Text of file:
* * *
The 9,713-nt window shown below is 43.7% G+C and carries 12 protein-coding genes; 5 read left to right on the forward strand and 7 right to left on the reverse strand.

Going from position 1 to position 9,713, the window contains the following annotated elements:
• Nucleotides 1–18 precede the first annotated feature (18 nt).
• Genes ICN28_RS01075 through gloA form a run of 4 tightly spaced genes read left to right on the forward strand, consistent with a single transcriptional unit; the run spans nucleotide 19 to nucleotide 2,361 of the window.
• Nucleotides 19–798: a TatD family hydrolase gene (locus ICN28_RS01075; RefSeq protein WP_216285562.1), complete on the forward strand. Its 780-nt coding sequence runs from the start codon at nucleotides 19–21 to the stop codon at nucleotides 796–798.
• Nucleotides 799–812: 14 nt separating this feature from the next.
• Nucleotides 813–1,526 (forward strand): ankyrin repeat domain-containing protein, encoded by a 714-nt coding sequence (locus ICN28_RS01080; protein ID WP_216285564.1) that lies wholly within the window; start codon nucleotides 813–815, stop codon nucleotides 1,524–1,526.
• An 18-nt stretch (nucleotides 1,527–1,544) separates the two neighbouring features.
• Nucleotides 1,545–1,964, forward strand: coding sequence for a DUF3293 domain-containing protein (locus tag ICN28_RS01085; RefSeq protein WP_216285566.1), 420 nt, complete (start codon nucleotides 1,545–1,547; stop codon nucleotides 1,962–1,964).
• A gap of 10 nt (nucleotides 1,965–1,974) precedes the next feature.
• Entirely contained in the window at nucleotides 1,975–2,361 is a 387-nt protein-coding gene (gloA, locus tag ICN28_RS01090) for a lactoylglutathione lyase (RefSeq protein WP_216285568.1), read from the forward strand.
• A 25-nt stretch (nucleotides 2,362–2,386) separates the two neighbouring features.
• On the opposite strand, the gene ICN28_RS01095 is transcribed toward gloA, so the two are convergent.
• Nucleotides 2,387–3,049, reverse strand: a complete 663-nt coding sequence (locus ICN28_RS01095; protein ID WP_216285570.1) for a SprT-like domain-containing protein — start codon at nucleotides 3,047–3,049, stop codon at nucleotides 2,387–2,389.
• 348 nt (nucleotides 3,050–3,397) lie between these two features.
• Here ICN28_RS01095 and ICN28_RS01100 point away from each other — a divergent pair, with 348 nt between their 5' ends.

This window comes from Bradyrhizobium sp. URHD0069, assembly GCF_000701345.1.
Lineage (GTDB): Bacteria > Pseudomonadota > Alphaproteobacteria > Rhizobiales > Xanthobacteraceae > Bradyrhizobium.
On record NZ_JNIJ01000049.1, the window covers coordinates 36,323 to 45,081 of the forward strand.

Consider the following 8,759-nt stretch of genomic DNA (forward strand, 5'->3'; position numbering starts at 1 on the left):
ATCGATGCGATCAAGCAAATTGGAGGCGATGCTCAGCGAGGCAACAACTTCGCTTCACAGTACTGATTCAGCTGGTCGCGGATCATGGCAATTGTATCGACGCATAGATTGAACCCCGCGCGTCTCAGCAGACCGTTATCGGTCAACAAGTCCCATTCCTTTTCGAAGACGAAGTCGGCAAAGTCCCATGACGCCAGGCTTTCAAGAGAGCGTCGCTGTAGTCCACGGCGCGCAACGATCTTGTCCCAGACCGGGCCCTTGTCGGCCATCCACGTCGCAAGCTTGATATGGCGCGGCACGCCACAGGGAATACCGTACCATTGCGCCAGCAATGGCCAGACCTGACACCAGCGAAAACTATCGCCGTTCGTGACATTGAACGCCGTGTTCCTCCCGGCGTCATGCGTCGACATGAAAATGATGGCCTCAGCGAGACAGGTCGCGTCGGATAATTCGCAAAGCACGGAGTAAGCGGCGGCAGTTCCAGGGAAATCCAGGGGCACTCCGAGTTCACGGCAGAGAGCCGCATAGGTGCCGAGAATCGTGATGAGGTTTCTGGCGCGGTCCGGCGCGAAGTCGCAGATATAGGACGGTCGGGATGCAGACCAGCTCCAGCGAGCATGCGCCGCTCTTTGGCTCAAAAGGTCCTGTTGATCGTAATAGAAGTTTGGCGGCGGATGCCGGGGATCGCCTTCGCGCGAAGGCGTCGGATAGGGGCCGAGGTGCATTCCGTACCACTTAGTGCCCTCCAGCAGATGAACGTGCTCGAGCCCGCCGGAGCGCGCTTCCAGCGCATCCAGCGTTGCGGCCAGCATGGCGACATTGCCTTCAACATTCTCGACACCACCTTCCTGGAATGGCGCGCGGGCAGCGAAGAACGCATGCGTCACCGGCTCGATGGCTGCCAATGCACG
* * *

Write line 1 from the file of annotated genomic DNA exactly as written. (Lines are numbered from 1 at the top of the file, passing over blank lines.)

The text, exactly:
The 9,713-nt window shown below is 43.7% G+C and carries 12 protein-coding genes; 5 read left to right on the forward strand and 7 right to left on the reverse strand.